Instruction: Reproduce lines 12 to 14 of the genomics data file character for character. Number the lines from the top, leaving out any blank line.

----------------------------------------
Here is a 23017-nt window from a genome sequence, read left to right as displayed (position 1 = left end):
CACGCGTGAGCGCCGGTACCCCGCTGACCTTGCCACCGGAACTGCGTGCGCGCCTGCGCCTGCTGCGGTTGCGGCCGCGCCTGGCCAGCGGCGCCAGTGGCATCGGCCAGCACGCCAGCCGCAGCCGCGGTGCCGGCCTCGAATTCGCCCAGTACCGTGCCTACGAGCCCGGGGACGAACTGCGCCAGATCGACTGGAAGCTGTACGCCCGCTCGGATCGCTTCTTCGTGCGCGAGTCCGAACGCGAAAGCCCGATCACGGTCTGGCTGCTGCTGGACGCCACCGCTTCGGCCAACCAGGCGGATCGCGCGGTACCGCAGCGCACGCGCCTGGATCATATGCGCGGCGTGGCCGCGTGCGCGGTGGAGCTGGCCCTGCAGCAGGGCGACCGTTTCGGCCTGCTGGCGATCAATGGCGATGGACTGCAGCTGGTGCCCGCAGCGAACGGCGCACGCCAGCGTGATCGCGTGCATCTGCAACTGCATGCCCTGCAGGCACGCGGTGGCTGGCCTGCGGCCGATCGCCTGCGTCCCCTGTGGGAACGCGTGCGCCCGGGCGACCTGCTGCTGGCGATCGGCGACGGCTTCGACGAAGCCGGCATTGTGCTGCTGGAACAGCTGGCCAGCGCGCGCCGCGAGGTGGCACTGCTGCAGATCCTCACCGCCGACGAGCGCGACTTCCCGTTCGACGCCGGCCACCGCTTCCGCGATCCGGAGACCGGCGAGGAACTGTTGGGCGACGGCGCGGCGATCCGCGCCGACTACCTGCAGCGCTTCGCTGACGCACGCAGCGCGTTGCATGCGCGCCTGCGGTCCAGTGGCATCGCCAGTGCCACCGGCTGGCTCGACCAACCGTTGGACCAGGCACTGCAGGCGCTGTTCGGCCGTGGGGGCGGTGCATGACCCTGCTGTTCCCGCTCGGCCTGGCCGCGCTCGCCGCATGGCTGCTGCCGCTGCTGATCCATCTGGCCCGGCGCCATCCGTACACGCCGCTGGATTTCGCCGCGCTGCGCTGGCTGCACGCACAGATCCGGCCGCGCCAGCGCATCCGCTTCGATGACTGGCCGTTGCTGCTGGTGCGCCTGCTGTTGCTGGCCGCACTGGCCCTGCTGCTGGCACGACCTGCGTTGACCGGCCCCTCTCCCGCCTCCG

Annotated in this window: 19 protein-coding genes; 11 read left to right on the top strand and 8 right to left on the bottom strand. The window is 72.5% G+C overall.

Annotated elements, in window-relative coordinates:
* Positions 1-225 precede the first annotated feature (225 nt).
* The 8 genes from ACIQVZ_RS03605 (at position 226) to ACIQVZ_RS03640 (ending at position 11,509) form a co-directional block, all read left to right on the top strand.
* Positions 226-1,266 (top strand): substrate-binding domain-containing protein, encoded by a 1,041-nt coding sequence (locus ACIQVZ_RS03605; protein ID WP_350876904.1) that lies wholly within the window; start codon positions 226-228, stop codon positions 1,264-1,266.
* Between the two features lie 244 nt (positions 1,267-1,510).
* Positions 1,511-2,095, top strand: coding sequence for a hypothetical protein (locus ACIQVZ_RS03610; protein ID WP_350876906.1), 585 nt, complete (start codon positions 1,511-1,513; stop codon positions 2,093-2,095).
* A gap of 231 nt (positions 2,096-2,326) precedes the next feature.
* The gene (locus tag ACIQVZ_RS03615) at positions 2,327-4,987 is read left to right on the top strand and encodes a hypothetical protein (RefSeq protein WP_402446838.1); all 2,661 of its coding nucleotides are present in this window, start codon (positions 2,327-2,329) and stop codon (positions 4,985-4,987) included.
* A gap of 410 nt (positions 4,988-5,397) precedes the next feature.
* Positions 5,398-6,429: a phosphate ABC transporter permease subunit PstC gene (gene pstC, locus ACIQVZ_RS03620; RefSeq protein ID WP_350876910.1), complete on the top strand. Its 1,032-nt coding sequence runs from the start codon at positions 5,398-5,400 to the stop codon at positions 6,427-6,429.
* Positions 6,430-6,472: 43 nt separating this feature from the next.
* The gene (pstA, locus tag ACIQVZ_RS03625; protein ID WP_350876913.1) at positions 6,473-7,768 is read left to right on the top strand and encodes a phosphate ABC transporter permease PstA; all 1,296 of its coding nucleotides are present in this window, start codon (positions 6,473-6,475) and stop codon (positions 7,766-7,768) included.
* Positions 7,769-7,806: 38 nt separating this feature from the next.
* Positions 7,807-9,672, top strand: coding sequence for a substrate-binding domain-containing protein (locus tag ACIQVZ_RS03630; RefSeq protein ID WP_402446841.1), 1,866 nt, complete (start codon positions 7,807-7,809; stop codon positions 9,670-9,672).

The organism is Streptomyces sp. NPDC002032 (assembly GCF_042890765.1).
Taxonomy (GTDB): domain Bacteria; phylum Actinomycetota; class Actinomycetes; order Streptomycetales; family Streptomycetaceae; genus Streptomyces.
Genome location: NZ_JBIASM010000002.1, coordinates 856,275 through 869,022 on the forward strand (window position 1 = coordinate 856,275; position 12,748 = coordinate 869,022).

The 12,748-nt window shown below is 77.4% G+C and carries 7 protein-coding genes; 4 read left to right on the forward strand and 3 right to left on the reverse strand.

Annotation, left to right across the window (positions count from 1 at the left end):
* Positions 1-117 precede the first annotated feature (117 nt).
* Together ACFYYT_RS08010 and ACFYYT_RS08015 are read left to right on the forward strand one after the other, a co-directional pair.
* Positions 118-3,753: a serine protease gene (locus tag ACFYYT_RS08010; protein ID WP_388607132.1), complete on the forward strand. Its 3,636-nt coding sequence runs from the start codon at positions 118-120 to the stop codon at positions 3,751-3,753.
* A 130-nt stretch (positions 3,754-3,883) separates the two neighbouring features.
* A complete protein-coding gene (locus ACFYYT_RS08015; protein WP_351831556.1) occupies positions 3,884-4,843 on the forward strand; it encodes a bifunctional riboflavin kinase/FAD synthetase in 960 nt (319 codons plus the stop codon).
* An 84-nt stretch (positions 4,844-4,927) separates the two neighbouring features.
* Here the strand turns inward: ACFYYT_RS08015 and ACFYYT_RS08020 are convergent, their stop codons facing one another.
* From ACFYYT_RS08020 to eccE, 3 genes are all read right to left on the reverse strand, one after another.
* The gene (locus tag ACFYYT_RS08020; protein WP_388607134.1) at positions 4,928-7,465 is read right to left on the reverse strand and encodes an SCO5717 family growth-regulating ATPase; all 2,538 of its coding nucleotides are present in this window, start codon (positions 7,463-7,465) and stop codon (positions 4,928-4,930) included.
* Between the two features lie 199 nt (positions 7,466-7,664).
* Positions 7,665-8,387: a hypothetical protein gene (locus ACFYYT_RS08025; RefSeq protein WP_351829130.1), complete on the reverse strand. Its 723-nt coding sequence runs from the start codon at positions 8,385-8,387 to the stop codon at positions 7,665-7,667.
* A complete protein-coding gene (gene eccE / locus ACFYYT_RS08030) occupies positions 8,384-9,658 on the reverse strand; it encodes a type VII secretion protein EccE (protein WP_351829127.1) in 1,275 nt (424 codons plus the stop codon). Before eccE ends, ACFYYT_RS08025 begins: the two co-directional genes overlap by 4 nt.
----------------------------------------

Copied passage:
* A gap of 410 nt (positions 4,988-5,397) precedes the next feature.
* Positions 5,398-6,429: a phosphate ABC transporter permease subunit PstC gene (gene pstC, locus ACIQVZ_RS03620; RefSeq protein ID WP_350876910.1), complete on the top strand. Its 1,032-nt coding sequence runs from the start codon at positions 5,398-5,400 to the stop codon at positions 6,427-6,429.
* Positions 6,430-6,472: 43 nt separating this feature from the next.